Virginia jail sued for segregated ‘God pod’

28th Dec 2018

Elham Asaad Buaras

A Virginia jail that has created segregated ‘God pod’ living quarters and special programmes for Christian inmates is being sued by four Muslim inmates for unconstitutional practices.

The Council on American-Islamic Relations filed the lawsuit against Riverside Regional Jail in North Prince George on November 21 for violations of the First, Eighth, and Fourteenth Amendments to the United States Constitution.

The lawsuit by Muslim inmates Mitchell Young, Desmond Horton, Dominic Robertson and Chris Mayo details how Muslim men have been denied adequate meals during Ramadan, access to Islamic programming and to pork-free meals, while their Christian counterparts were facilitated.

Lena Masri, the Council on American-Islamic Relations’ National Litigation Director, said inmates told the group’s attorneys that about 30 to 40 inmates have been moved into the pod since it was established several weeks ago.

Masri said a flier posted in the jail described the ‘Life Learning programme’ as a programme conducted by chaplains with the Good News Jail & Prison Ministry, a group that says on its website that it has chaplains providing Bible-based programmes in 22 states.

“Segregating inmates based on their willingness to study and live their lives in accordance with the Bible is a clear violation of the Constitution’s Establishment Clause. This lawsuit seeks a Federal Court’s intervention to ensure that Riverside Regional Jail respects the rights of inmates of all faiths,” said Masri.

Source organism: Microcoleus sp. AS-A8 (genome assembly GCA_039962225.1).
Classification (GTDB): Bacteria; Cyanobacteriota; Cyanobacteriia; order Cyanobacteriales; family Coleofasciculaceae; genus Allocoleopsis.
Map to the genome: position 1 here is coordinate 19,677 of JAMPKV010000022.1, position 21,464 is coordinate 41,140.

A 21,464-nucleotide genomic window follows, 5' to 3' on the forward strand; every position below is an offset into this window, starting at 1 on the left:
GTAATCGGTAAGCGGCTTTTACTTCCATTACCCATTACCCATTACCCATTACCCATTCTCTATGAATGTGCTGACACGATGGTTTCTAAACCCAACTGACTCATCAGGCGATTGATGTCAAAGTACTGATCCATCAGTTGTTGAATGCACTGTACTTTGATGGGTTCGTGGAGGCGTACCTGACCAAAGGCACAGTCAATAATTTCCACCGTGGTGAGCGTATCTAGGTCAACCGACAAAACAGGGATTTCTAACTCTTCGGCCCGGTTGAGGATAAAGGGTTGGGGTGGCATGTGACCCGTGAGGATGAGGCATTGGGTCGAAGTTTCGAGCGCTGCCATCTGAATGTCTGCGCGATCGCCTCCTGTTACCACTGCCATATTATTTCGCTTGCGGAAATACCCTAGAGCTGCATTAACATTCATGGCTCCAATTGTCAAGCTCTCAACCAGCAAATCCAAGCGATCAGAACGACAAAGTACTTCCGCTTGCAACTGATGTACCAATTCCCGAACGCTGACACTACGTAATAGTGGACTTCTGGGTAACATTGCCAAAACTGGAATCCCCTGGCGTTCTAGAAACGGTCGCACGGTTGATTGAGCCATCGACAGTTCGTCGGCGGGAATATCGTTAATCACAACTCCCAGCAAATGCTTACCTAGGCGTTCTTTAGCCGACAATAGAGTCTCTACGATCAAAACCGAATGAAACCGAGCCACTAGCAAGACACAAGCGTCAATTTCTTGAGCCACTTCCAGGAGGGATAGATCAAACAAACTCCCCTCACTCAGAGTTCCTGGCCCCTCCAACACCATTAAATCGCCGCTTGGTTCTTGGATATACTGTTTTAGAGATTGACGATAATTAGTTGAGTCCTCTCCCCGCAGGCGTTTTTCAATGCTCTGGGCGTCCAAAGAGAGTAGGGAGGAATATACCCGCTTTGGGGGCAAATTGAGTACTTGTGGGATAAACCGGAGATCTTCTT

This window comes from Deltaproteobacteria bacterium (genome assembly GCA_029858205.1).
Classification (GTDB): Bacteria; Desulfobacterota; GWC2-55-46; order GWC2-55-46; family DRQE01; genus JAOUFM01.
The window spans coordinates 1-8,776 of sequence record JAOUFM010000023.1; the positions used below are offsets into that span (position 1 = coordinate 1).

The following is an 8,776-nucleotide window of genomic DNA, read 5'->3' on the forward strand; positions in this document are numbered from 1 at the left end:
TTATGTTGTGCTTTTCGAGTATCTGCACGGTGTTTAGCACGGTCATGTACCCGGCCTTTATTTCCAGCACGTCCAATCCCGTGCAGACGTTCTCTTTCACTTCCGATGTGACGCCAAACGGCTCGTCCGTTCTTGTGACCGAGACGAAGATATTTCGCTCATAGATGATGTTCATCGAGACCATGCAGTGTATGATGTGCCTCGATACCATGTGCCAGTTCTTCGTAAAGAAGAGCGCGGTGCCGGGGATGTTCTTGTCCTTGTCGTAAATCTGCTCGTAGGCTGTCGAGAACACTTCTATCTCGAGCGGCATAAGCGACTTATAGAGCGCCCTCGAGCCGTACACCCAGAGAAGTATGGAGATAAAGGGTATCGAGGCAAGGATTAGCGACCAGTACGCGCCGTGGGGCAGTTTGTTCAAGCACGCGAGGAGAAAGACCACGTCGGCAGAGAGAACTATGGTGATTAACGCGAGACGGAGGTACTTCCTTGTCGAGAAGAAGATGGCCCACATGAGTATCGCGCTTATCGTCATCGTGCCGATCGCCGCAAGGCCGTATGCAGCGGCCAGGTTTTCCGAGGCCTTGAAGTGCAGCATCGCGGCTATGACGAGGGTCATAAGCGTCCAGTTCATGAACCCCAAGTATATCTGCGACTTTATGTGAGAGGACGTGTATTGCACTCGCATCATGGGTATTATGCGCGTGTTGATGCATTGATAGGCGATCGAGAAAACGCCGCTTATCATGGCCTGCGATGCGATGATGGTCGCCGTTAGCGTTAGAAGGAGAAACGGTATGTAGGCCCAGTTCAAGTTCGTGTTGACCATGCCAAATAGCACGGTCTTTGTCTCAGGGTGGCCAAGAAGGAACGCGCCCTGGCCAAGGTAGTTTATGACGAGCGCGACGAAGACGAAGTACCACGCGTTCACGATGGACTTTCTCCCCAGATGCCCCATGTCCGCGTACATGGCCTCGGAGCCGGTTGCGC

She noted that religious programming is a constitutional aspect of a prison’s educational offerings to its inmates and that the jail’s inadequate religious programming for Muslim inmates reflects the facility’s discriminatory approach. The lawsuit contends that the Christian pod is unconstitutional on several fronts, including violating the Establishment Clause of the First Amendment, which prohibits the Government from establishing an official religion or unduly favouring one religion over another.

It asks for an injunction to order the jail to dismantle the pod and to provide Muslim inmates with access to Islamic programming and adequate nutrition during Ramadan. In addition to dismantling the ‘God Pod,’ the injunction sought includes a court order that the jail provides Muslim inmates with adequate nutrition during Ramadan and access to Islamic programming.

One of the plaintiffs, Mitchell Young, who was detained in the jail last spring, says he asked officials at the facility to help him observe Ramadan, as many jails across the country make special accommodations for Muslim prisoners during this time by serving them meals before sunrise and after sunset, but his request was denied.

The four plaintiff prisoners say they were routinely starved during Ramadan and were denied access to religious materials, prevented from meeting with religious leaders, and prohibited from studying the Qur’an in groups.

The Council on American-Islamic Relations offers an educational toolkit, called “A Correctional Institution’s Guide to Islamic Religious Practices,” to help correctional officers and administrators gain a better understanding of Islam and Muslims.

Riverside Regional Jail officials did not immediately respond for requests seeking comment.

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